## Tuesday, July 15, 2008

### Stemming, Part 6: Stemmer Predicates

In the last few postings we’ve been looking at functions and how they’re used in Clojure. One of the fundamental kinds of functions is the predicate: a function that tests something and returns true or false. By convention, these functions end in a ?. Clojure has a number of these, and for the Porter Stemmer, we’ll define a few.

## Sets

Sets can act as predicates. As we saw when we were discussing stop words, sets are also functions that test for membership.

## Built-Ins

Clojure defines a number of built-in predicates, and higher-order functions are often useful for creating other predicates.

(zero? num) Returns whether its argument is zero.

(pos? num) Returns whether its argument is a positive number.

(neg? num) Returns whether its argument is a negative number.

(complement fn) Returns a new function that returns the opposite of the predicate function passed into it. For example, (complement zero?) returns a predicate that tests whether its argument is not zero.

(cond test expression ...) A structure that acts as a series of nested if statements. Each test is followed by one expression. If the test evaluates as true, the expression is evaluated and its value is returned by the cond expression. An optional final test, by default :else, can be used if no previous tests evaluated as true. If no default test is provided, cond returns nil.

For example, in the last post, we had defined count-item, which had two nested if expressions:

(defn count-item [sequence item]
(loop [sq sequence, accum 0]
(if (not (seq sq))
accum
(if (= (peek sq) item)
(recur (pop sq) (inc accum))
(recur (pop sq) accum)))))
#'user/count-item

This could be defined more simply using cond:

(defn count-item [sequence item]
(loop [sq sequence, accum 0]
(cond (not (seq sq)) accum
(= (peek sq) item) (recur (pop sq) (inc accum))
:else (recur (pop sq) accum))))
#'user/count-item

In the last post, we also defined member?. How would you define it using cond?

## Stemmer Predicates

With all that we’ve learned, we’re ready to define a number of predicates that we can use later in the Porter Stemmer.

vowel-letter? is a set of the standard vowel letters. This will only be used to define consonant?.

(def vowel-letter? #{\a \e \i \o \u})

consonant? returns true if the index in the stemmer points to a consonant letter. Alternatively, it tests whether a given index points to a consonant letter.

(defn consonant?
"Returns true if the ith character in a stemmer
is a consonant. i defaults to :index."
([stemmer]
(consonant? stemmer (get-index stemmer)))
([stemmer i]
(let [c (nth (:word stemmer) i)]
(cond (vowel-letter? c) false
(= c \y) (if (zero? i)
true
(not (consonant? stemmer (dec i))))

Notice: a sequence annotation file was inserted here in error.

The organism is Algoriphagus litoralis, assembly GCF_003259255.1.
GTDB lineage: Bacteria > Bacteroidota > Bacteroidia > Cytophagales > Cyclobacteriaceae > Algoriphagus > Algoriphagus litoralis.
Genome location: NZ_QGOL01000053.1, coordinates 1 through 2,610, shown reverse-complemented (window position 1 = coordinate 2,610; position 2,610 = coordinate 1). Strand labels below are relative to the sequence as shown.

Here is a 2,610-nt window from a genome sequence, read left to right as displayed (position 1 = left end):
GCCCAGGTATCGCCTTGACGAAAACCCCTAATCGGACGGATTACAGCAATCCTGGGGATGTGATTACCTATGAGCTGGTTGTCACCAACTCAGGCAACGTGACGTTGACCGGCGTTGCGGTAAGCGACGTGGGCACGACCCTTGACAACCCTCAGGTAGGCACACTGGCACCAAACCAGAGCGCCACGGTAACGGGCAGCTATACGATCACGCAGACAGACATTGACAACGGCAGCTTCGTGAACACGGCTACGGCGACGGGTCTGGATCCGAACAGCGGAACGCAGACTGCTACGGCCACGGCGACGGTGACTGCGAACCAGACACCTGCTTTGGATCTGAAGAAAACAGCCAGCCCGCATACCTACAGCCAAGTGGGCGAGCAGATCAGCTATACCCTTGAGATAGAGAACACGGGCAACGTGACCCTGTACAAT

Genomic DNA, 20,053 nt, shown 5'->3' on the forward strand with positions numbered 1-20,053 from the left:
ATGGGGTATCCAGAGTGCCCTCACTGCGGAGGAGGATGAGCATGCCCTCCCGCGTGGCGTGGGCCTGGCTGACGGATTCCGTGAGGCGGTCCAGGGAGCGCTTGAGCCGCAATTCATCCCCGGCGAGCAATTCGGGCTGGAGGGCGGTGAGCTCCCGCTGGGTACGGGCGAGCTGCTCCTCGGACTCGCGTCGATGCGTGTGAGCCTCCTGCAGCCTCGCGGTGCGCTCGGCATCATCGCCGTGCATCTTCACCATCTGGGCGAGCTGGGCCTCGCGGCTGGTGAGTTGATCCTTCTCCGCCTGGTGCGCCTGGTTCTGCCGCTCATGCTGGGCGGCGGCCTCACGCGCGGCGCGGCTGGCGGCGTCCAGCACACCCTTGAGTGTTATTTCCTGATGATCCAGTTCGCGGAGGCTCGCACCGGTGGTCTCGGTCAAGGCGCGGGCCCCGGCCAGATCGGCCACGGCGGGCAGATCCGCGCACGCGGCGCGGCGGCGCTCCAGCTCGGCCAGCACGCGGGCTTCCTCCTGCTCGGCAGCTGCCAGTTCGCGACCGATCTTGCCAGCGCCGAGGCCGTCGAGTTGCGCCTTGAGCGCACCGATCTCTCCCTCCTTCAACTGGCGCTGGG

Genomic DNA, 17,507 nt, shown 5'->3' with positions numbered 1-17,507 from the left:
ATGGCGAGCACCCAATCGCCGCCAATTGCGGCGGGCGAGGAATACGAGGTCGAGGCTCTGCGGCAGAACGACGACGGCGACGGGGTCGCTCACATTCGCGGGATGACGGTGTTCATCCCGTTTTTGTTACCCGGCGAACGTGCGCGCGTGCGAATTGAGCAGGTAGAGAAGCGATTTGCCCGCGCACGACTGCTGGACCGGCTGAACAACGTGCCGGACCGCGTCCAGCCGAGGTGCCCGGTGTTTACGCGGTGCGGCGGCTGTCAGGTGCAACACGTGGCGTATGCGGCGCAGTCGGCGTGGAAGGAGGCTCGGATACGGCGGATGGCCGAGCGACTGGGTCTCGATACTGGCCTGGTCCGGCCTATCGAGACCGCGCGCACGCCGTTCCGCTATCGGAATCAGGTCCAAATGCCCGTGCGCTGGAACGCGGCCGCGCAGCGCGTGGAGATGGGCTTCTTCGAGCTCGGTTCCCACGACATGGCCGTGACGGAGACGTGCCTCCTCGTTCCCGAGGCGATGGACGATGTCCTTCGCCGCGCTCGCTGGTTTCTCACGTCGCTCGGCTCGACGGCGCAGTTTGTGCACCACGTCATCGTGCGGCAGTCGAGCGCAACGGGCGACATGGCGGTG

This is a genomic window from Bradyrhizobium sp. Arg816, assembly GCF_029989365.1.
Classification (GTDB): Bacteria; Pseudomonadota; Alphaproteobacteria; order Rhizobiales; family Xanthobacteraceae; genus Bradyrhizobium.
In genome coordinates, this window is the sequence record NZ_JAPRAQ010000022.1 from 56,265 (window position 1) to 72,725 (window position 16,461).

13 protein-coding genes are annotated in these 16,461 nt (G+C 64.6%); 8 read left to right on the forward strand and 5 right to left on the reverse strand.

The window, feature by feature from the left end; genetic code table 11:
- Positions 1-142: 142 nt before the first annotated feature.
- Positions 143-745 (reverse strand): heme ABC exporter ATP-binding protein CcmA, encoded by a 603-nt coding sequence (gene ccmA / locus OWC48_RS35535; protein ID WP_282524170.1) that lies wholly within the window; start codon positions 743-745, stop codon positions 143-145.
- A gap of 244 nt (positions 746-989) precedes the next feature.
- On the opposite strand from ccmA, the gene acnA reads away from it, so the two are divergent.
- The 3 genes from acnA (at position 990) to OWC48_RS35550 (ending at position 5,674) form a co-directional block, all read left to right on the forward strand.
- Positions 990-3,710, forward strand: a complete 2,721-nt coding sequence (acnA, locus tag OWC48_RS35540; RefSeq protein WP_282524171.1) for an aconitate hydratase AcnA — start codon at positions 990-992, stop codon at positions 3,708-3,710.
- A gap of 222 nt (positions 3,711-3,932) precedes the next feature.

:else true))))

vowel? is the logical opposite of consonant?.

(def vowel? (complement consonant?))

vowel-in-stem? returns true if any of the characters before the index is a vowel character.

(defn vowel-in-stem?
"true iff 0 ... j contains a vowel"
[stemmer]
(let [j (get-index stemmer)]
(loop [i 0]
(cond (> i j) false
(consonant? stemmer i) (recur (inc i))
:else true))))

double-c? returns true if the index (or another character) is the last letter in a double consonant pair.

(defn double-c?
"returns true if this is a double consonant."
([stemmer]
(double-c? stemmer (get-index stemmer)))
([stemmer j]
(and (>= j 1)
(= (nth (:word stemmer) j)
(nth (:word stemmer) (dec j)))
(consonant? stemmer j))))

cvc? return true if the characters before the index (or another character) is a CVC sequence (consonant-vowel-consonant).

(defn cvc?
"true if (i-2 i-1 i) has the form CVC and
also if the second C is not w, x, or y.
This is used when trying to restore an *e*
at the end of a short word.
E.g.,
cav(e), lov(e), hop(e), crim(e)
but snow, box, tray
"
([stemmer]
(cvc? stemmer (get-index stemmer)))
([stemmer i]
(and (>= i 2)
(consonant? stemmer (- i 2))
(vowel? stemmer (dec i))
(consonant? stemmer i)
(not (#{\w \x \y} (nth (:word stemmer) i))))))

Notice that we’ve established a pattern here: these all take one or two arguments. With one argument, they test against the :index character in the stemmer. With two arguments, they test against any character:

porter=> (consonant? (make-stemmer "secrets"))
true
porter=> (consonant? (make-stemmer "secrets") 4)
false
porter=> (nth "secrets" 4)
\e

Read over these and make sure you understand them. There’s nothing in them that we haven’t covered already. And if you have any questions, feel free to ask in the comments.

In the next posting, we’ll define some more utilities for the stemmer.

Anonymous said...

Well written and informative! The use of funcallable lists as predicates is a neat feature of clojure.

Is there a way to specify which predicate will be used to determine equality when a list is funcalled with a single argument?

I guess it's off to take an ever closer look at clojure. :)

drewc

Eric Rochester said...

Hi Drew,

Thanks!

My understanding is that "(= obj1 obj2)" is the same as "obj1.equals(obj2)" in Java. For Clojure types, though, all comparisons in Clojure are done by value, not by identity.

But no, there's no way to specify an equality operator to use in that case.

Eric